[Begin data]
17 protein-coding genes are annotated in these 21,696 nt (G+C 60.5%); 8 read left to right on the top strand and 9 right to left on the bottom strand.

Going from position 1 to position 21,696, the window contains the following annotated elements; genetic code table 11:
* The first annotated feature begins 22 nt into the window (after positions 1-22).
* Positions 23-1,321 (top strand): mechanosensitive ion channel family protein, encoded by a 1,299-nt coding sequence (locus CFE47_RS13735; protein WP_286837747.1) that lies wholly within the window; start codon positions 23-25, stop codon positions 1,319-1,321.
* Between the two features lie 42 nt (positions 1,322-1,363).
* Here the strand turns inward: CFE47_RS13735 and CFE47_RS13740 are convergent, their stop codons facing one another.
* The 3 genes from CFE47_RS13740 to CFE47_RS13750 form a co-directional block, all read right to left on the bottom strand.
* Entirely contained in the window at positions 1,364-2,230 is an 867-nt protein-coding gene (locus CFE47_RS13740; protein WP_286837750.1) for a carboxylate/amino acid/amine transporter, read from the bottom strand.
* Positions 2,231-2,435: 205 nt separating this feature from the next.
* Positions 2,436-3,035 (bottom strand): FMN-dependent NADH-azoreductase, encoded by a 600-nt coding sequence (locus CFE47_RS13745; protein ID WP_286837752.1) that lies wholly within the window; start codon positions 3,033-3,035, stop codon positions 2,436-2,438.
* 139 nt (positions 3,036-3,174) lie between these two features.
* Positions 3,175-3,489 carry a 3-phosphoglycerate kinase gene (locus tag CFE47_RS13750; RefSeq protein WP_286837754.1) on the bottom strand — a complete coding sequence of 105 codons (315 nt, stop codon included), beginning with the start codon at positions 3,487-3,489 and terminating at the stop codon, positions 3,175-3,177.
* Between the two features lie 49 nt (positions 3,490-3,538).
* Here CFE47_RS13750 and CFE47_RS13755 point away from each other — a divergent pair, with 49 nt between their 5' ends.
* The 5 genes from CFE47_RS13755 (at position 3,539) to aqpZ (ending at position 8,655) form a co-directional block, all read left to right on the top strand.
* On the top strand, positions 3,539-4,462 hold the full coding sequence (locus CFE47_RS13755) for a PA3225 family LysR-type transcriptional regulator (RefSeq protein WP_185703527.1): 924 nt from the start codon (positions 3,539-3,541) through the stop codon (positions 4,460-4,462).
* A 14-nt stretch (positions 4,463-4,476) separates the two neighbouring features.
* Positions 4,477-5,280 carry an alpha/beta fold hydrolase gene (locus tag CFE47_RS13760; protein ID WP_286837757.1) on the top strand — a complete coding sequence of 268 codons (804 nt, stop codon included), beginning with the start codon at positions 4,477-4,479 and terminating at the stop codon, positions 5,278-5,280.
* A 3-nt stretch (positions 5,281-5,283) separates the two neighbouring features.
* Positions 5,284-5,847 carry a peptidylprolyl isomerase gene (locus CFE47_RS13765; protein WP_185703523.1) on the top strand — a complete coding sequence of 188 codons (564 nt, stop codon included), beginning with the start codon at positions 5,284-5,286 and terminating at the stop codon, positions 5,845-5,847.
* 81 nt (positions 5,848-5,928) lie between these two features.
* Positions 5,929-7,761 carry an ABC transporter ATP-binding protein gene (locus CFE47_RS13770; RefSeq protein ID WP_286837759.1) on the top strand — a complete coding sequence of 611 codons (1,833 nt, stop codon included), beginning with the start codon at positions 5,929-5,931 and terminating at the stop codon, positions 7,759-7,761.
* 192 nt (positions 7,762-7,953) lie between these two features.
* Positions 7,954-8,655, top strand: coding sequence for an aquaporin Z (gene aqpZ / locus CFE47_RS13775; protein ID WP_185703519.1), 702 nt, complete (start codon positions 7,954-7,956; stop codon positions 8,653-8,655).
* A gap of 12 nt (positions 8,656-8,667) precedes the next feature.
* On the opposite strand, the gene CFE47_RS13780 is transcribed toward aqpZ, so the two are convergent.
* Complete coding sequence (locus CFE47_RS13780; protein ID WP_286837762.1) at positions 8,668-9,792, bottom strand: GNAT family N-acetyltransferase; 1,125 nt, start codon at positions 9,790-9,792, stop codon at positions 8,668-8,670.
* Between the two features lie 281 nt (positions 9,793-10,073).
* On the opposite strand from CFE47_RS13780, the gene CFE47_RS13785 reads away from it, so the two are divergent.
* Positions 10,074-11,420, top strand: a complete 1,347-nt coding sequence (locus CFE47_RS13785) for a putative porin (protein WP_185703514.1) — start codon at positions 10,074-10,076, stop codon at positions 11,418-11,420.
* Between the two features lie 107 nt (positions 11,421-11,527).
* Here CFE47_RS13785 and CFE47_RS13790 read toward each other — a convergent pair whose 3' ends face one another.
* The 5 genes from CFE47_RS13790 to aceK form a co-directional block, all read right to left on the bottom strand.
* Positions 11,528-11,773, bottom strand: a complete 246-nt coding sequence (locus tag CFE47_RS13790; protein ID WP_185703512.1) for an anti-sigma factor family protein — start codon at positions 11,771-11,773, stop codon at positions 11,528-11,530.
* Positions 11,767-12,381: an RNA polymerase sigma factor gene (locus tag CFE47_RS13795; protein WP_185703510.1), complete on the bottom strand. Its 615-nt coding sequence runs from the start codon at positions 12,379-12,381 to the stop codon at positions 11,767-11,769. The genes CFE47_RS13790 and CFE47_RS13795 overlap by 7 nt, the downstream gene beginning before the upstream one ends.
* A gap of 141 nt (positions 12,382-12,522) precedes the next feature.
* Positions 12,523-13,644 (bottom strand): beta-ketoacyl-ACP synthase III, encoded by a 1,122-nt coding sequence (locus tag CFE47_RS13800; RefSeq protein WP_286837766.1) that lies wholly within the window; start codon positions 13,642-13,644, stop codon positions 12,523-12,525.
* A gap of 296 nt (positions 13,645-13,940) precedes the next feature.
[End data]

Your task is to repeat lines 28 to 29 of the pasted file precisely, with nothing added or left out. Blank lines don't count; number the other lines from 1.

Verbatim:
* Between the two features lie 281 nt (positions 9,793-10,073).
* On the opposite strand from CFE47_RS13780, the gene CFE47_RS13785 reads away from it, so the two are divergent.